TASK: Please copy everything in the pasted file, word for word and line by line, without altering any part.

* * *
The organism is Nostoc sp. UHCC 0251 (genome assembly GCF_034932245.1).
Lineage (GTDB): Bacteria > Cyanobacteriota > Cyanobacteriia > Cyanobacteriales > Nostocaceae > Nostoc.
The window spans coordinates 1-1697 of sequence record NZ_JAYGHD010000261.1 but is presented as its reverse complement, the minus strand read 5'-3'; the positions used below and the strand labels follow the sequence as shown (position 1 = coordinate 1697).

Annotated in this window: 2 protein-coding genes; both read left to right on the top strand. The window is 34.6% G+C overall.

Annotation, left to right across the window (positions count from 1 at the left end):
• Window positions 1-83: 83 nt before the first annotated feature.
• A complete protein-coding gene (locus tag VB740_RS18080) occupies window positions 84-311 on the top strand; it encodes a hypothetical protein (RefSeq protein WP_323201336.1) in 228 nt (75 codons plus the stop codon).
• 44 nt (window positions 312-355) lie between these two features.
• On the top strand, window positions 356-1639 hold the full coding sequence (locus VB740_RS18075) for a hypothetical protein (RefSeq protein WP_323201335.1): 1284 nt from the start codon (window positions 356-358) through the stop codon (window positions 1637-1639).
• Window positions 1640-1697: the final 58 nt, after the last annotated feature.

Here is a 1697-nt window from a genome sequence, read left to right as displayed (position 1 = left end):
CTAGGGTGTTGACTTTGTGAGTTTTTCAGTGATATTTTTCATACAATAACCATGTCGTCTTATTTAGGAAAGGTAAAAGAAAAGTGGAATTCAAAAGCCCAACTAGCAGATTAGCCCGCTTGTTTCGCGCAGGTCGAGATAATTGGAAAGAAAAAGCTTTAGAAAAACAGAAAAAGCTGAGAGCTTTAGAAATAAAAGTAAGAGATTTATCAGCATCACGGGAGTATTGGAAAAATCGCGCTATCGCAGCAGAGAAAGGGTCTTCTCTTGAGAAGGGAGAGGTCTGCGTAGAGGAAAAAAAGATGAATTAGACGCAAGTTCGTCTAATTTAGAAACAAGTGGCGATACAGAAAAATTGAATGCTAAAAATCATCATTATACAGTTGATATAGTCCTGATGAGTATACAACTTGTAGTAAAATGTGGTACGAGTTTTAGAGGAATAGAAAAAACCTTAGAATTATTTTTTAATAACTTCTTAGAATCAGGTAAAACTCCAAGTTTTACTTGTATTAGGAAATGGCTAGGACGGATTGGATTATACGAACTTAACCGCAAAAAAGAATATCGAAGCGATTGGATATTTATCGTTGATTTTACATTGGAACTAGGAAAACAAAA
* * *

The organism is Nostoc sp. UHCC 0251 (genome assembly GCF_034932245.1).
Lineage (GTDB): Bacteria > Cyanobacteriota > Cyanobacteriia > Cyanobacteriales > Nostocaceae > Nostoc.
The window spans coordinates 1-1697 of sequence record NZ_JAYGHD010000261.1 but is presented as its reverse complement, the minus strand read 5'-3'; the positions used below and the strand labels follow the sequence as shown (position 1 = coordinate 1697).

Annotated in this window: 2 protein-coding genes; both read left to right on the top strand. The window is 34.6% G+C overall.

Annotation, left to right across the window (positions count from 1 at the left end):
• Window positions 1-83: 83 nt before the first annotated feature.
• A complete protein-coding gene (locus tag VB740_RS18080) occupies window positions 84-311 on the top strand; it encodes a hypothetical protein (RefSeq protein WP_323201336.1) in 228 nt (75 codons plus the stop codon).
• 44 nt (window positions 312-355) lie between these two features.
• On the top strand, window positions 356-1639 hold the full coding sequence (locus VB740_RS18075) for a hypothetical protein (RefSeq protein WP_323201335.1): 1284 nt from the start codon (window positions 356-358) through the stop codon (window positions 1637-1639).
• Window positions 1640-1697: the final 58 nt, after the last annotated feature.

Here is a 1697-nt window from a genome sequence, read left to right as displayed (position 1 = left end):
CTAGGGTGTTGACTTTGTGAGTTTTTCAGTGATATTTTTCATACAATAACCATGTCGTCTTATTTAGGAAAGGTAAAAGAAAAGTGGAATTCAAAAGCCCAACTAGCAGATTAGCCCGCTTGTTTCGCGCAGGTCGAGATAATTGGAAAGAAAAAGCTTTAGAAAAACAGAAAAAGCTGAGAGCTTTAGAAATAAAAGTAAGAGATTTATCAGCATCACGGGAGTATTGGAAAAATCGCGCTATCGCAGCAGAGAAAGGGTCTTCTCTTGAGAAGGGAGAGGTCTGCGTAGAGGAAAAAAAGATGAATTAGACGCAAGTTCGTCTAATTTAGAAACAAGTGGCGATACAGAAAAATTGAATGCTAAAAATCATCATTATACAGTTGATATAGTCCTGATGAGTATACAACTTGTAGTAAAATGTGGTACGAGTTTTAGAGGAATAGAAAAAACCTTAGAATTATTTTTTAATAACTTCTTAGAATCAGGTAAAACTCCAAGTTTTACTTGTATTAGGAAATGGCTAGGACGGATTGGATTATACGAACTTAACCGCAAAAAAGAATATCGAAGCGATTGGATATTTATCGTTGATTTTACATTGGAACTAGGAAAACAAAA